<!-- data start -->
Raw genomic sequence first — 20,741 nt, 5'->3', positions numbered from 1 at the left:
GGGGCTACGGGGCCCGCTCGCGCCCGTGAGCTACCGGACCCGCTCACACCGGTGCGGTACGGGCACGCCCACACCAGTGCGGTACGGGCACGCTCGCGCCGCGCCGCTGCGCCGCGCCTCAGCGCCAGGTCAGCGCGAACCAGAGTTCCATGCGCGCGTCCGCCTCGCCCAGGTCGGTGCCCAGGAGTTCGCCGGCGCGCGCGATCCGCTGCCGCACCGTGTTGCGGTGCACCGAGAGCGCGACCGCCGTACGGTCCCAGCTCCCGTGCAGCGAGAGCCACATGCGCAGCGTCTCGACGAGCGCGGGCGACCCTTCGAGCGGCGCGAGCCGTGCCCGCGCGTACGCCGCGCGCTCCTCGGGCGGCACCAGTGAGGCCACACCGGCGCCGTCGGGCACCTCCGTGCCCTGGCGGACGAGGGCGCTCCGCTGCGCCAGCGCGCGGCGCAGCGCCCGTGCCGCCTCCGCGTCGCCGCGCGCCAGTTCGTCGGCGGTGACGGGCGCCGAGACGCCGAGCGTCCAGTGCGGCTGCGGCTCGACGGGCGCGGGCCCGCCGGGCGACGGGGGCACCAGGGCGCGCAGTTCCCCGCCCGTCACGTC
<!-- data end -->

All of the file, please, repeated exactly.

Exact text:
Raw genomic sequence first — 20,741 nt, 5'->3', positions numbered from 1 at the left:
GGGGCTACGGGGCCCGCTCGCGCCCGTGAGCTACCGGACCCGCTCACACCGGTGCGGTACGGGCACGCCCACACCAGTGCGGTACGGGCACGCTCGCGCCGCGCCGCTGCGCCGCGCCTCAGCGCCAGGTCAGCGCGAACCAGAGTTCCATGCGCGCGTCCGCCTCGCCCAGGTCGGTGCCCAGGAGTTCGCCGGCGCGCGCGATCCGCTGCCGCACCGTGTTGCGGTGCACCGAGAGCGCGACCGCCGTACGGTCCCAGCTCCCGTGCAGCGAGAGCCACATGCGCAGCGTCTCGACGAGCGCGGGCGACCCTTCGAGCGGCGCGAGCCGTGCCCGCGCGTACGCCGCGCGCTCCTCGGGCGGCACCAGTGAGGCCACACCGGCGCCGTCGGGCACCTCCGTGCCCTGGCGGACGAGGGCGCTCCGCTGCGCCAGCGCGCGGCGCAGCGCCCGTGCCGCCTCCGCGTCGCCGCGCGCCAGTTCGTCGGCGGTGACGGGCGCCGAGACGCCGAGCGTCCAGTGCGGCTGCGGCTCGACGGGCGCGGGCCCGCCGGGCGACGGGGGCACCAGGGCGCGCAGTTCCCCGCCCGTCACGTC